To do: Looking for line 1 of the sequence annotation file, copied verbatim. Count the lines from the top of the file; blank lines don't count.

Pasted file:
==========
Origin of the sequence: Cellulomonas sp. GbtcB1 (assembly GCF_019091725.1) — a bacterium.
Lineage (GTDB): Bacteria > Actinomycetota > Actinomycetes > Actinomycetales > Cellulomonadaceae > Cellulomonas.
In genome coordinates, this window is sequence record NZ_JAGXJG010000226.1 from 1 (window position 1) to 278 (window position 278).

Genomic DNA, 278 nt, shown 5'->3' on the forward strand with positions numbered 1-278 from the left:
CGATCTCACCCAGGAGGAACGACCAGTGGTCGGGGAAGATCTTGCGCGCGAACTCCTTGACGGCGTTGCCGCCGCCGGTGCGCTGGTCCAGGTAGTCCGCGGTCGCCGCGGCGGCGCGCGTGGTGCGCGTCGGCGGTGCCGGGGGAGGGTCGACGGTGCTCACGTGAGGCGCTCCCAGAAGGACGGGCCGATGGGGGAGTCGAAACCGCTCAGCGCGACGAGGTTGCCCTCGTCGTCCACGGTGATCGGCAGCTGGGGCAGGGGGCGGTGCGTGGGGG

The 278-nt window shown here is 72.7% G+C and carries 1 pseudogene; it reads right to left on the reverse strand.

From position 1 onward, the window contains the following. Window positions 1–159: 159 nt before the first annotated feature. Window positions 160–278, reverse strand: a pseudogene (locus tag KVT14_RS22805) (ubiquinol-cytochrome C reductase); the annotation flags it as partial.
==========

Origin of the sequence: Cellulomonas sp. GbtcB1 (assembly GCF_019091725.1) — a bacterium.